With only two ingredients required, this is an inexpensive although messy recipe to prepare. Many tahini recipes call for roasting the sesame seeds in the oven, which for me is an accident (burnt seeds) just waiting to happen.
cups brown sesame seeds, dry roasted (I recommend and prefer brown sesame seeds-read *NOTE)
1⁄2 - 2⁄3
cup oil, bland (DO NOT use a flavored oil of any kind)
Serving Size: 1 (109) g
Servings Per Recipe:
AMT. PER SERVING% DAILY VALUE
Calories from Fat 654 g102 %
Total Fat 72.7 g111 %
Saturated Fat 9.4 g47 %
Cholesterol 0 mg
Sodium 0 mg
Dietary Fiber 0 g0 %
Sugars 0 g0 %
Protein 0 g
*NOTE: For best results and to save money buy sesame seeds at a natural food store in bulk bins or at Asian markets where sesame seeds are sold in larger packages. This is a much less expensive way to purchase the seeds than buying sesame seeds sold in small spice bottle sizes. Also, keep sesame seeds in tightly covered container if not preparing tahini soon as they can go rancid quickly.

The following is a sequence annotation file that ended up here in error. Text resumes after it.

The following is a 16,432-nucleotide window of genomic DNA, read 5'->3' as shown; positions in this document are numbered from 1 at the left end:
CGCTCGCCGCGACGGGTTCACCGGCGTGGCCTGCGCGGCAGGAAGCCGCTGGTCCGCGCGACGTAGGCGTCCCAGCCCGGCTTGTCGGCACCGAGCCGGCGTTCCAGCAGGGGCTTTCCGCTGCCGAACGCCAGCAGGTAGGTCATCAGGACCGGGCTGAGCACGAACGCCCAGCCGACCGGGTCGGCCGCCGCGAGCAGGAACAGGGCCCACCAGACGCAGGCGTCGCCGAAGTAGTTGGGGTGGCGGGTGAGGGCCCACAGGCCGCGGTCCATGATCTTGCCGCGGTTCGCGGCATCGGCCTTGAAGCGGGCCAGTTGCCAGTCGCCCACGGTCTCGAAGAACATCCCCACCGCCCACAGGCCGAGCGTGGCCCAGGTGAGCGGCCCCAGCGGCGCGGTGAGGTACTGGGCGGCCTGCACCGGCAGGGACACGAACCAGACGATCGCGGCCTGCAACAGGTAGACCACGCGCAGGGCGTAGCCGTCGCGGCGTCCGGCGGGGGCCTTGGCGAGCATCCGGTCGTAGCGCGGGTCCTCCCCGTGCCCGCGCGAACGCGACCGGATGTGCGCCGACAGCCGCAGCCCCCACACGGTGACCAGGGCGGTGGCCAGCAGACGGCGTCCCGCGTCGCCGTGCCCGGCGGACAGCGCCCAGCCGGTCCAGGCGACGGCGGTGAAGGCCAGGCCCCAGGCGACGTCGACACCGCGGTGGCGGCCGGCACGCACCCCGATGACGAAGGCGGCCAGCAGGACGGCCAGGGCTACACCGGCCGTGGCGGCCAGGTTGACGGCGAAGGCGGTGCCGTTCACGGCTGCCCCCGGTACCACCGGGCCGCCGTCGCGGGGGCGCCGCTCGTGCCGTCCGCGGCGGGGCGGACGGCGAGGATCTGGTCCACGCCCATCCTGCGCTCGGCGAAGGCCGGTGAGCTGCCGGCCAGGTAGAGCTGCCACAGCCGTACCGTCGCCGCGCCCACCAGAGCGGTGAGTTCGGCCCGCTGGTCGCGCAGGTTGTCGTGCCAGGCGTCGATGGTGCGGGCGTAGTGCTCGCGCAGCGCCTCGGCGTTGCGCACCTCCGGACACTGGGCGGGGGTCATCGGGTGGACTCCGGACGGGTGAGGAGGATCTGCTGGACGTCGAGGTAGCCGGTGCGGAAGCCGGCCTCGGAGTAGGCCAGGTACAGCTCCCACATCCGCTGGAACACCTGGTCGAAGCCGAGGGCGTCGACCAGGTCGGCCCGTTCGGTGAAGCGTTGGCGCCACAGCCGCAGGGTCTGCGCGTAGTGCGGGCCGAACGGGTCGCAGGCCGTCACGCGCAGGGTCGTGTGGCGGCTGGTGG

In clean, dry, large skilllet on low-medium to medium heat lightly toast the sesame seeds. Stir constantly being sure that seeds do not burn. Remove skillet and turn down heat if sesame seeds start to smoke. Toast for about 6-8 minutes then set seeds aside to cool completely. You'll know the seeds are done when they have a subtle fragrance.
Set seeds aside to cool slightly.
In blender fitted with steel blade or in a food processor, blend cooled seeds in two or three batches adding approximately 2 tablespoons of oil for each batch. Cover blender or processor and blend sesame seeds and oil. If appliance labors, add more oil, a little bit at a time.
The tahini should have the consistency of thick nut butter and will be very oily. There will be some whole sesame seeds that wil not blend, which is okay.
Scrap down sides of appliance frequently so that seeds blend well. Continue in same way for each batch of sesame seeds.
Transfer tahini to airtight container and refrigerate up to three months.